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review 2017-02-19 18:44
Sebastian Faulks takes some P.G tips
Jeeves and the Wedding Bells - Sebastian Faulks,Julian Rhind-Tutt

Sub-titled "a homage to P.G. Wodehouse", as a lifelong fan of the late,great man one can imagine that it must have been both an honour and a distinct challenge for Sebastian Faulks, to be invited by the Wodehouse estate to write a new Jeeves and Wooster novel. No pressure....though given that Faulks has similarly delivered a new James Bond novel (see my review of "Devil May Care") in the style of Ian Fleming, one cannot doubt the chameleonic qualities of this fine contemporary writer. Still, as a longstanding fan of Wodehouse myself, I also came at this book with a certain degree of trepidation and a wistful hope for more than a pale imitation of a Wodehouse original. I needn't have worried. Faulks has successfully woven the classic ingredients into a wonderfully comic plot, which sees Bertie and Jeeves revisit a glorious heyday. Indeed, if imitation is the sincerest form of flattery, there can be no finer accolade than to suggest this belated addition to the catalogue of J&W stories sits very comfortably alongside the originals, with deft brushstrokes that so clearly simulate the master. 

 

Since the TV series, in my imagination, Stephen Fry and Hugh Lawrie inevitably play the starring roles and the dialogue is crafted to fit their honeyed tones seamlessly. However, it is the quintessentially English nature of the farce, threaded through the frailties of the upper classes, which provides such a familiar platform for the many slapstick moments. The affable Bertie Wooster, big of heart, but none too bright, chaperoned by his patient, cerebrally-gifted manservant, who navigates through the choppy waters his master instinctively seems to steer towards. This book is stuffed with laugh-out-loud moments, which draw unashamedly on the antics of the Drones Club and references to familiar friends of old (Stinker Pinker, Boko Fittleworth, Bingo Little, Aunt Agatha, etc). Only the role swap at the core of this new tale breaks new ground with predictably hilarious consequences. If ever there was a book to brighten the cold winter evenings, this is it. Full credit to Mr Faulks for doing P.G. fans proud!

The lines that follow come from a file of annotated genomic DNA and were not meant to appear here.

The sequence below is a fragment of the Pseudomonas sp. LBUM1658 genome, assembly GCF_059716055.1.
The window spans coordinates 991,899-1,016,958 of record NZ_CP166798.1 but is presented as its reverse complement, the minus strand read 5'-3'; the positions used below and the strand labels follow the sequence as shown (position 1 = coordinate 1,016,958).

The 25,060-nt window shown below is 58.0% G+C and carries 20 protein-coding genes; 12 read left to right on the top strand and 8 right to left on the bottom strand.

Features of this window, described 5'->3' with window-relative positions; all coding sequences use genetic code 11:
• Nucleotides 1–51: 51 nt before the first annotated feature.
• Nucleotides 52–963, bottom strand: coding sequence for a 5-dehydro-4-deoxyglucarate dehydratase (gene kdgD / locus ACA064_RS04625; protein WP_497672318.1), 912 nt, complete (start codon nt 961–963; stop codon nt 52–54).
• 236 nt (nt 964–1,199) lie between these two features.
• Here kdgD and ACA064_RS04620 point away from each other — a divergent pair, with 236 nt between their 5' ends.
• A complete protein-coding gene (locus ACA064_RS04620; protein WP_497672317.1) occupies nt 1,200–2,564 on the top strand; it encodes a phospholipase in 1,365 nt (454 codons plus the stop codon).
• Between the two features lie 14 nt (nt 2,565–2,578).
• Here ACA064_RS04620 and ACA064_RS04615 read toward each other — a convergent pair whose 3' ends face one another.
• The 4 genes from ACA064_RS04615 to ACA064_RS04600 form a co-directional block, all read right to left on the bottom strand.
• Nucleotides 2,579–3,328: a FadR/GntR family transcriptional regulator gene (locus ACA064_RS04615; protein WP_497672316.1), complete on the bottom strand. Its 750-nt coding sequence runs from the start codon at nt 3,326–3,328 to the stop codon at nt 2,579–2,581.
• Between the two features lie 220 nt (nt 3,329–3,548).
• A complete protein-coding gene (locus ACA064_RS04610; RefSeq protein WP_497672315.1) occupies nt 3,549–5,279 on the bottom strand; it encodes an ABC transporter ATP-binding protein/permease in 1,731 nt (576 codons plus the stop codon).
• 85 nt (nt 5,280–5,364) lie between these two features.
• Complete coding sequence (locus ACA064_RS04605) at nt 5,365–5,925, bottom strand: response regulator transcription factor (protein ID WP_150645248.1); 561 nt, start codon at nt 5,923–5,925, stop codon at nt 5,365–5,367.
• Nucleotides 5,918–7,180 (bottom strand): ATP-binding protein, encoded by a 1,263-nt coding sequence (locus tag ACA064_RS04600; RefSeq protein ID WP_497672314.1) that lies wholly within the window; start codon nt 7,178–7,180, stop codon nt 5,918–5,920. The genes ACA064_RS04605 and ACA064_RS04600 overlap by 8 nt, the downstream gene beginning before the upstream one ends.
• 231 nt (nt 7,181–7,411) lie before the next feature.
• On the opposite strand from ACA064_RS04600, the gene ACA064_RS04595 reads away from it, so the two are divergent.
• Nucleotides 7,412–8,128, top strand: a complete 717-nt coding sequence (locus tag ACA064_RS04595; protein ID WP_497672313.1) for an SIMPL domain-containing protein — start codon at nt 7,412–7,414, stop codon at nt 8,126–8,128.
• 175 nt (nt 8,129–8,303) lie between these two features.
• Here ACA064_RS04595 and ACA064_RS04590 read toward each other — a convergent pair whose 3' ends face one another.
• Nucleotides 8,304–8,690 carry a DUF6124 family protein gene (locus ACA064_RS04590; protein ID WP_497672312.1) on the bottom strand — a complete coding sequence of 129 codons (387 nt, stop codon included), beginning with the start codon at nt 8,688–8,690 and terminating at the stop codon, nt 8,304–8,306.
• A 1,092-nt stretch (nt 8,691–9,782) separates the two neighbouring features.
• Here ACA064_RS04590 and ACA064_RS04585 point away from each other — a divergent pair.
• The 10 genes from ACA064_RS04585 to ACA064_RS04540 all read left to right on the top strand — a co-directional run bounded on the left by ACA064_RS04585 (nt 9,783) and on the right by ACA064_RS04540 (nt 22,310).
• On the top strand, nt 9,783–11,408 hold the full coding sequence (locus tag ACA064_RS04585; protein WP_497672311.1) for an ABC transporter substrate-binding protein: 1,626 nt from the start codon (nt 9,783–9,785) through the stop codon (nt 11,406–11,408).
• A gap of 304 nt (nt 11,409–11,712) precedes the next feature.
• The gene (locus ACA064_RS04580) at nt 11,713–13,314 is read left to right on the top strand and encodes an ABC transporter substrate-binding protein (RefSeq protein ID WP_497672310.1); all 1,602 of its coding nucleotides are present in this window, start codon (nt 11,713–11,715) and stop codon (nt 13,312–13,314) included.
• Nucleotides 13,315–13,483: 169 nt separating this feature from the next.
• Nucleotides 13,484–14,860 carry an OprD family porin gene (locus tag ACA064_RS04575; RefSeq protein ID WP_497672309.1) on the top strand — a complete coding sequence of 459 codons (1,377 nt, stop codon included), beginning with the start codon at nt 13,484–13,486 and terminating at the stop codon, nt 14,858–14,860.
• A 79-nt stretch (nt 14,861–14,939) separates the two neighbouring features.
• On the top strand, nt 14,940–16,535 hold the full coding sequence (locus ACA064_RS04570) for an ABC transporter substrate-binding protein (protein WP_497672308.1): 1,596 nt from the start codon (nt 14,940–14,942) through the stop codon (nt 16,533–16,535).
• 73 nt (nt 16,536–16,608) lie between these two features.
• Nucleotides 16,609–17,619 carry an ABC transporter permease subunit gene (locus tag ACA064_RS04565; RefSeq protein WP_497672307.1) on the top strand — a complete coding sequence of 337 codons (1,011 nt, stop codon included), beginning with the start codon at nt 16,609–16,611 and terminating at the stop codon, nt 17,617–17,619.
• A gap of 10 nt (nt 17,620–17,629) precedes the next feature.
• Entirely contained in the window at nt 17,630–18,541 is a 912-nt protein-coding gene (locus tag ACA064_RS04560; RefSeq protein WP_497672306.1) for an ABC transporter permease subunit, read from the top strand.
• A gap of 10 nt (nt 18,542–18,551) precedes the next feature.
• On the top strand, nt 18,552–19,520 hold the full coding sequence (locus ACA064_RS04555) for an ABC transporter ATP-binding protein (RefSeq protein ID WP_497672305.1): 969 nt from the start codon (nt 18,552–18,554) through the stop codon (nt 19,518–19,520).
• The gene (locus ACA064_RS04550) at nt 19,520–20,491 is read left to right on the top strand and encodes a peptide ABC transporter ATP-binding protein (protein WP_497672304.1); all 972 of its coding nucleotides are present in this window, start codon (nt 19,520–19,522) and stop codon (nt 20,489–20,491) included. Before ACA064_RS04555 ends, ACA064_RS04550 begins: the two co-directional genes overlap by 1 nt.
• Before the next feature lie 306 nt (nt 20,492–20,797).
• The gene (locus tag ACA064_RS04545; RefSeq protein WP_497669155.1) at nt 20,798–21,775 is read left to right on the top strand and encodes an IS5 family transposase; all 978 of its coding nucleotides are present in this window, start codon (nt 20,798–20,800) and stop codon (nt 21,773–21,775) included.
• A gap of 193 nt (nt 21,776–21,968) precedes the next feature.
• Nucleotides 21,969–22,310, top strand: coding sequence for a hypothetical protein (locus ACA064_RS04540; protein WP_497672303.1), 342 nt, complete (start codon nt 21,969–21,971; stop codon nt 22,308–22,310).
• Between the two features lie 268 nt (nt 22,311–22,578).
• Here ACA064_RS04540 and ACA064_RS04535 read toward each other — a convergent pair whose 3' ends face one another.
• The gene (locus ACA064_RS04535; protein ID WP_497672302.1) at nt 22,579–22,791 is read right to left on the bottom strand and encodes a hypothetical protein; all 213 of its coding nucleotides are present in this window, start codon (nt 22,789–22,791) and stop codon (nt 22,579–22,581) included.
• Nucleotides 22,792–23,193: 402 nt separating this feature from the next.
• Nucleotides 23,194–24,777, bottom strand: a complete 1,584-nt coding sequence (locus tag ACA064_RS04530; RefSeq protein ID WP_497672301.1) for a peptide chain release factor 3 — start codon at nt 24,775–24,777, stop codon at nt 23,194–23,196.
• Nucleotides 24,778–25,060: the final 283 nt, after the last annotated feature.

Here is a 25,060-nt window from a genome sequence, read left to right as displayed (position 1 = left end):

The shelf picture gives the impression that I ventured into the audio book, though only because the book cover was not an option in the drop-down. This book definitely is one for my actual shelf and one I expect to return to.  

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review 2017-01-30 22:02
Look Who's Back
Look Who's Back - Timur Vermes

Provocative satire, that is definitely not "pro-Hitler", but also raises quite a few interesting points when our modern societies are concerned. Mainly, the power of the media; the way one can use it to ends that aren't the ones the audience thinks; and how it can be easy enough for a person with heinous ideas to abuse people who are mostly nice into paving the way for a monster. And let's be honest, considering some current events, this satiric novel is also very, very frightening when you think about it.